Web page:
Center for Assisted Reproduction

Infertility is a disease, and patients deserve a fighting chance

By CARE Fertility on April 15, 2021

BY KATHY DOODY, M.D.

Anyone who has ever struggled to conceive knows that overcoming the actual medical cause of their infertility is only one part of the challenge.

Infertility is a battle many patients must fight on three distinct fronts:

Medical. Cultural. And financial.

Different than other areas of medicine, infertility patients face not only the heartache of struggling to create a family but also a myriad of contradicting cultural messages. After all, it seems to be the default expectation from our society, family and friends that we’ll all have children of our own someday.

But when a couple starts trying to conceive and it doesn’t go as planned, they often face a different message: that building a biological family is a nice-to-have, even a luxury. One that maybe they don’t deserve or aren’t meant to achieve, if they absorb the cruel underlying message in advice like “If it’s meant to happen, it will.”

Of course, no one would dream of saying this to someone diagnosed with diabetes, cancer or heart disease!

But infertility is a disease, just like any other.

If you have infertility, that may seem like an obvious statement. But prior to 2017, infertility was not recognized as a disease. That lack of recognition was a major factor that impacted negatively on the fight to increase insurance coverage of infertility.

Having a biological child is not a luxury — it is what our bodies were designed to do. When they can’t, medical intervention is the natural course of action.

Unfortunately, misconceptions about infertility carry over into our healthcare system, despite recognition of infertility as a disease by the WHO, AMA, ASRM, and various other health organizations. As a result, most insurance providers still don’t cover infertility testing and treatment, forcing patients to pay out-of-pocket or take out loans to finance their future families.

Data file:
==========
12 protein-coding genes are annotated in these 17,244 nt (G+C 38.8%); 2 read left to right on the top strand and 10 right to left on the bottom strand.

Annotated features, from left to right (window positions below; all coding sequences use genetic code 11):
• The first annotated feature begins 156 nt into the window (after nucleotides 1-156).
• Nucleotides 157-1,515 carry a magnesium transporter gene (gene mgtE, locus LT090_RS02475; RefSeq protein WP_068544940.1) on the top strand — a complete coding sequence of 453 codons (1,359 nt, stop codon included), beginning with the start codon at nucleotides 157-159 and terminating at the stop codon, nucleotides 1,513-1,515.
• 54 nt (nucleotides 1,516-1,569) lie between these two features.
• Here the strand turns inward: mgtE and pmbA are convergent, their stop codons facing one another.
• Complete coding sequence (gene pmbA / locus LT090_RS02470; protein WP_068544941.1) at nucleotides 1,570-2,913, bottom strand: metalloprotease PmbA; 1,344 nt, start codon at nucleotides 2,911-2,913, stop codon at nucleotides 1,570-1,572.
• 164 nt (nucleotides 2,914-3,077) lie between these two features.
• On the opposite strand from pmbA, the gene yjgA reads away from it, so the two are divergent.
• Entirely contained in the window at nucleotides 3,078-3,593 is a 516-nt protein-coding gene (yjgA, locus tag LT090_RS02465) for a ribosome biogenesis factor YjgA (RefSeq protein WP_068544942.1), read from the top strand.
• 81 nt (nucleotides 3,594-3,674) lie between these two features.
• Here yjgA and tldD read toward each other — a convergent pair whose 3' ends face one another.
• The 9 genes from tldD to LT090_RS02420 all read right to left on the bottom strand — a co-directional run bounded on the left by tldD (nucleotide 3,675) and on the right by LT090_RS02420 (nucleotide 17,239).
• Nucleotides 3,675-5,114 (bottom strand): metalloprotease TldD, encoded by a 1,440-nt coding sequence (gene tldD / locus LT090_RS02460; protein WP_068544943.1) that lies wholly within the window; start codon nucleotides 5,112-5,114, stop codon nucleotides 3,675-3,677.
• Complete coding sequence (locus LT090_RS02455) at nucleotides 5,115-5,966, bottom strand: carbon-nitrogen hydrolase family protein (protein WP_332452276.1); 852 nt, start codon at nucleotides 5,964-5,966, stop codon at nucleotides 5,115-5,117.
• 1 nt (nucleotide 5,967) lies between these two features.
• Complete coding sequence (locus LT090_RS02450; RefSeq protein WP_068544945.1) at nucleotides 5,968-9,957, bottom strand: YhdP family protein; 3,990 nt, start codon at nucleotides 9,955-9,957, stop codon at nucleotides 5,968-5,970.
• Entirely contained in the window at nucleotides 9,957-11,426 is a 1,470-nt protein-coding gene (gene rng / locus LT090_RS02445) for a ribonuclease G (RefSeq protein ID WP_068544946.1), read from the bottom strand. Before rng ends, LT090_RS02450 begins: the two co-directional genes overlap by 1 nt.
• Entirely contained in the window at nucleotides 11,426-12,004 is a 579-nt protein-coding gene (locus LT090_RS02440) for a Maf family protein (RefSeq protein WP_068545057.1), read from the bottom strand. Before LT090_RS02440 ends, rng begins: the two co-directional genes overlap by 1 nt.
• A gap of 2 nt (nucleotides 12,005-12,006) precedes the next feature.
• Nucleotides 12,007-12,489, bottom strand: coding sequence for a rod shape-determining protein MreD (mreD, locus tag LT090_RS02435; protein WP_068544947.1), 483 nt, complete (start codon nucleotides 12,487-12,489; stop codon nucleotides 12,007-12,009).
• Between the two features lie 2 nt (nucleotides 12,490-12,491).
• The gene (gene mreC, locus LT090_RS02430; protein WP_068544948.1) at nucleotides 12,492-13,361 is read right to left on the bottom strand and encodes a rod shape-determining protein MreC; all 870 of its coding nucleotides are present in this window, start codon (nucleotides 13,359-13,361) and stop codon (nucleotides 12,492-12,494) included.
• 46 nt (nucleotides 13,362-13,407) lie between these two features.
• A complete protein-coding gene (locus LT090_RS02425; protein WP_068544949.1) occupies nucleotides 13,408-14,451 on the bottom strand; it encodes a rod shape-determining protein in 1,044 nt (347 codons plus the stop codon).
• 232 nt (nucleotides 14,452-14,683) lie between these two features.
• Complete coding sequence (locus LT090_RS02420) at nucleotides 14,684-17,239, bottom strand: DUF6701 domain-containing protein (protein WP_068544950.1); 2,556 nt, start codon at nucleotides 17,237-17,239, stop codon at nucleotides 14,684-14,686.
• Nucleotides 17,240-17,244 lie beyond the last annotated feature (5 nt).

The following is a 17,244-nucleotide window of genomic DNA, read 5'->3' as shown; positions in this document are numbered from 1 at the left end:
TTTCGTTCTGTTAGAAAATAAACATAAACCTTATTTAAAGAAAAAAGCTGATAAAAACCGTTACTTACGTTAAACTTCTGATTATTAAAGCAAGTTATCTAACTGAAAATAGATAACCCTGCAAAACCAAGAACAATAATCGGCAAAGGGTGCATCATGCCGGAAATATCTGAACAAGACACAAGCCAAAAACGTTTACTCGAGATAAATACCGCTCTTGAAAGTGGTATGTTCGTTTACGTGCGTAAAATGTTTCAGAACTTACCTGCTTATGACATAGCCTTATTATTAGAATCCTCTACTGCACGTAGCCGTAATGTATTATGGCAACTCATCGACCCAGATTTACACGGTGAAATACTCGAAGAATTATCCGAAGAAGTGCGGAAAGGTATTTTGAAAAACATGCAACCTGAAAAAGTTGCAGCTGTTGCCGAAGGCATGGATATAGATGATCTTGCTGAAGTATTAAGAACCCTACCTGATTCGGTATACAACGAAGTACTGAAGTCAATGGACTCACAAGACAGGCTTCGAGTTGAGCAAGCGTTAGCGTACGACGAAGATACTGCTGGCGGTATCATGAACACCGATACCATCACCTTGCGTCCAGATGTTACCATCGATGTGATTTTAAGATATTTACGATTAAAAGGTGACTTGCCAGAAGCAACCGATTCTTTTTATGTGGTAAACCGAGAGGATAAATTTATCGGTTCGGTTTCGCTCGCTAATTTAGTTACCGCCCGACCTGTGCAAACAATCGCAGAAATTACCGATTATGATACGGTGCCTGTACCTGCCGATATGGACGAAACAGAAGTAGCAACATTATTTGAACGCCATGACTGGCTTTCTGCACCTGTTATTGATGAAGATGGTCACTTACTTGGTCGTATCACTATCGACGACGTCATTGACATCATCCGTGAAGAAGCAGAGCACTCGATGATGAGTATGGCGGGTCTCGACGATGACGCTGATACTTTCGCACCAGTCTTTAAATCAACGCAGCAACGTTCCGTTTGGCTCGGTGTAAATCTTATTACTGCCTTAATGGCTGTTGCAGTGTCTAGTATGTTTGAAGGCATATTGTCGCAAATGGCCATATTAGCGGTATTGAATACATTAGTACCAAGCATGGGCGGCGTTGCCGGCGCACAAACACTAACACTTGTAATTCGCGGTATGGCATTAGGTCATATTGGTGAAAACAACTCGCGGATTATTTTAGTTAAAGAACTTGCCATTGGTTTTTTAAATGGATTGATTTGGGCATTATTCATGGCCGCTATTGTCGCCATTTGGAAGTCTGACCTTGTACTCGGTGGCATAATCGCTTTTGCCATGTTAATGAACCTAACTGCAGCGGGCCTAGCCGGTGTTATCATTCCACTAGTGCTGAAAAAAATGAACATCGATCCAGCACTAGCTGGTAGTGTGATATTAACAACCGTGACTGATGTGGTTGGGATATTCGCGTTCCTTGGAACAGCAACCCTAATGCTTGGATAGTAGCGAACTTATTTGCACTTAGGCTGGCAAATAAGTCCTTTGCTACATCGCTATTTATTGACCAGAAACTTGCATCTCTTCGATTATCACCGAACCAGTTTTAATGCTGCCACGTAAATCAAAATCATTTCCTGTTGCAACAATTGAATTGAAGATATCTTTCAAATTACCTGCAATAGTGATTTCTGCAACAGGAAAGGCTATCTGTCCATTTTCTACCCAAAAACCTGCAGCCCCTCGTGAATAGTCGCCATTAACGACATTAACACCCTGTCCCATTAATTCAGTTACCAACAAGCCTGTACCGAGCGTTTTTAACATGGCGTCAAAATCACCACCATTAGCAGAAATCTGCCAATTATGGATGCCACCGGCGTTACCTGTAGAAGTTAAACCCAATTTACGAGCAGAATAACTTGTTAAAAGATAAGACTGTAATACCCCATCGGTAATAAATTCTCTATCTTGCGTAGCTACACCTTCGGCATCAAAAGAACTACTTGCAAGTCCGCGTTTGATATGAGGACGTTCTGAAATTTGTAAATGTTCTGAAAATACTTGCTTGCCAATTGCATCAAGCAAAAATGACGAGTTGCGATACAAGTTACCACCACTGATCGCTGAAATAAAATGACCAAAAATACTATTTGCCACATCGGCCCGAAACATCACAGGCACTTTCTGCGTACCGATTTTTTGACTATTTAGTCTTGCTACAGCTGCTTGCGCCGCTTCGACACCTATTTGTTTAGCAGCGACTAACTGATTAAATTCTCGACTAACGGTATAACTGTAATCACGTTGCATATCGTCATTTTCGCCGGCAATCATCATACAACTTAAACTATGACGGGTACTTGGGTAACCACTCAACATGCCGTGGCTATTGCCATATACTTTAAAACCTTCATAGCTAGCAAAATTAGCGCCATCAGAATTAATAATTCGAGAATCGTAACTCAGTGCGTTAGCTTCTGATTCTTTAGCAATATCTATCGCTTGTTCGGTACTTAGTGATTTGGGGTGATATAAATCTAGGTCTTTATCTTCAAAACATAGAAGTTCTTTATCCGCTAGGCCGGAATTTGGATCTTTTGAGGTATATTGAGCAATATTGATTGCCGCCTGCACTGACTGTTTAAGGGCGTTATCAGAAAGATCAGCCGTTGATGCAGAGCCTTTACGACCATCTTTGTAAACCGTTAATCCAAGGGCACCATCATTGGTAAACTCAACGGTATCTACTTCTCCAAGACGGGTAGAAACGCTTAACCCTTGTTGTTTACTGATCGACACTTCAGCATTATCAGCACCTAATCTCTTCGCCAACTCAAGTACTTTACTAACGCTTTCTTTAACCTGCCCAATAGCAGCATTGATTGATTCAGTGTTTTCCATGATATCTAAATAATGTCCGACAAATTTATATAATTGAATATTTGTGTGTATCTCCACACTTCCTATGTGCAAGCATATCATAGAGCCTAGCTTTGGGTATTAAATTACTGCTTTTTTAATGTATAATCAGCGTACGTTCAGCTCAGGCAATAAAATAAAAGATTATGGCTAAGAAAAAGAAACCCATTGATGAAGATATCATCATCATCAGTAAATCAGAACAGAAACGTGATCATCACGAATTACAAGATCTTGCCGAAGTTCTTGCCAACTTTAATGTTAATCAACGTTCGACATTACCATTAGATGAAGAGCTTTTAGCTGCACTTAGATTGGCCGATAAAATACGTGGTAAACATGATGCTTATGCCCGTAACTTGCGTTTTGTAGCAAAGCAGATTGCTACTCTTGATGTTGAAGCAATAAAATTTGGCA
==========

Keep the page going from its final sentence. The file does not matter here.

When we downplay infertility as a second-class medical issue, treating it becomes a luxury only the 1% can afford.

But fertility is for everybody. Each of us should have affordable access to reproductive medical care, including treatment for infertility. After all, infertility is an incredibly common disease, affecting an estimated 1 in 8 couples in the U.S. alone.

In my 30+ years of practicing reproductive endocrinology, I’ve been encouraged by the strides made by organizations like RESOLVE: The National Infertility Association. Thanks to their persistent efforts with legislators, 19 states have mandated that insurance companies cover at least some infertility testing or treatment.

As corporations embrace more wellness and lifestyle initiatives for their employees, infertility coverage has also crept slowly onto many employer-sponsored insurance plans.

Many patients are even pushing for infertility coverage directly with their employers — and winning. Your voice is the most powerful weapon you own to combat the unfairness of lack of insurance coverage for infertility. Please don’t be afraid to speak up and speak out!

We’re making progress, but there’s much more work to be done.

If you’re interested in being part of this movement, join me for RESOLVE’s Virtual Advocacy Day on June 17, 2021. During our virtual sessions on Advocacy Day, we’ll speak to Members of Congress about increasing access to fertility care and financial relief, and your story could make all the difference. RESOLVE will provide you with training and information to make your voice heard. Click here to register by June 3.

You can also participate in National Infertility Awareness Week® from April 18-24 by sharing your story on social media, wearing orange, and participating in a virtual Walk of Hope. There will also be an empowering one-hour virtual event on April 22 at 8pm EST. Learn more at infertilityawareness.org.

Patients with infertility are fighting much more than just the disease itself. Let’s give them the fighting chance they deserve.

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